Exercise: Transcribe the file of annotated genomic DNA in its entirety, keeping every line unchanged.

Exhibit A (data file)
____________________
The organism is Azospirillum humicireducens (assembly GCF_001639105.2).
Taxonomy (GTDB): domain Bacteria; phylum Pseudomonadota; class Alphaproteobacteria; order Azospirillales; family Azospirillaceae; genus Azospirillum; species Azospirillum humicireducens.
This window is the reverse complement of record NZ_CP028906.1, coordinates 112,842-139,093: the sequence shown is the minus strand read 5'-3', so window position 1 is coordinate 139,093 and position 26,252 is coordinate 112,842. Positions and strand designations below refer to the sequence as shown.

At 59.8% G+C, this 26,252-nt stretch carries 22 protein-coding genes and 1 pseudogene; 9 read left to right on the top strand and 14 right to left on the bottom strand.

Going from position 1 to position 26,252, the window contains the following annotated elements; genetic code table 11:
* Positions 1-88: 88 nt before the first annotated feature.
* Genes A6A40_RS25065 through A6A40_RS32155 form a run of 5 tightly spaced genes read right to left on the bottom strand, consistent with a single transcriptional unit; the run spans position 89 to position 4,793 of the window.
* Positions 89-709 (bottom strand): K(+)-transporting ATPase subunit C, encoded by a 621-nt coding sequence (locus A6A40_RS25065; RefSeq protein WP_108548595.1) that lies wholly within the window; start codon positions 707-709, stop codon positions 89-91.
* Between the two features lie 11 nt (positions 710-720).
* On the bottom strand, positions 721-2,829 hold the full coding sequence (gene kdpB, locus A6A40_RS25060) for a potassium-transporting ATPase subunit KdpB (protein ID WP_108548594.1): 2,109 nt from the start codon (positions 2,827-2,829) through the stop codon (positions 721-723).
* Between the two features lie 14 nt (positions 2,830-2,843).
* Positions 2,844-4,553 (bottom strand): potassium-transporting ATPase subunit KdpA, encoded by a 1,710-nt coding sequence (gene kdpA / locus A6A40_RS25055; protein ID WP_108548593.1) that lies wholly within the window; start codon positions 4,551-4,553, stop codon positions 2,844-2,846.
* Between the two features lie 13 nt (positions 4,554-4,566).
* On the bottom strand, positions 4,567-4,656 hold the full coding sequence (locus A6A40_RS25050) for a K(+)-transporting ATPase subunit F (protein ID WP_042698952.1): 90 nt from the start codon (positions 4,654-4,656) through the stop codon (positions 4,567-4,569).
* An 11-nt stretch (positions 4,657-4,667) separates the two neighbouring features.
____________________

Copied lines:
The organism is Azospirillum humicireducens (assembly GCF_001639105.2).
Taxonomy (GTDB): domain Bacteria; phylum Pseudomonadota; class Alphaproteobacteria; order Azospirillales; family Azospirillaceae; genus Azospirillum; species Azospirillum humicireducens.
This window is the reverse complement of record NZ_CP028906.1, coordinates 112,842-139,093: the sequence shown is the minus strand read 5'-3', so window position 1 is coordinate 139,093 and position 26,252 is coordinate 112,842. Positions and strand designations below refer to the sequence as shown.

At 59.8% G+C, this 26,252-nt stretch carries 22 protein-coding genes and 1 pseudogene; 9 read left to right on the top strand and 14 right to left on the bottom strand.

Going from position 1 to position 26,252, the window contains the following annotated elements; genetic code table 11:
* Positions 1-88: 88 nt before the first annotated feature.
* Genes A6A40_RS25065 through A6A40_RS32155 form a run of 5 tightly spaced genes read right to left on the bottom strand, consistent with a single transcriptional unit; the run spans position 89 to position 4,793 of the window.
* Positions 89-709 (bottom strand): K(+)-transporting ATPase subunit C, encoded by a 621-nt coding sequence (locus A6A40_RS25065; RefSeq protein WP_108548595.1) that lies wholly within the window; start codon positions 707-709, stop codon positions 89-91.
* Between the two features lie 11 nt (positions 710-720).
* On the bottom strand, positions 721-2,829 hold the full coding sequence (gene kdpB, locus A6A40_RS25060) for a potassium-transporting ATPase subunit KdpB (protein ID WP_108548594.1): 2,109 nt from the start codon (positions 2,827-2,829) through the stop codon (positions 721-723).
* Between the two features lie 14 nt (positions 2,830-2,843).
* Positions 2,844-4,553 (bottom strand): potassium-transporting ATPase subunit KdpA, encoded by a 1,710-nt coding sequence (gene kdpA / locus A6A40_RS25055; protein ID WP_108548593.1) that lies wholly within the window; start codon positions 4,551-4,553, stop codon positions 2,844-2,846.
* Between the two features lie 13 nt (positions 4,554-4,566).
* On the bottom strand, positions 4,567-4,656 hold the full coding sequence (locus A6A40_RS25050) for a K(+)-transporting ATPase subunit F (protein ID WP_042698952.1): 90 nt from the start codon (positions 4,654-4,656) through the stop codon (positions 4,567-4,569).
* An 11-nt stretch (positions 4,657-4,667) separates the two neighbouring features.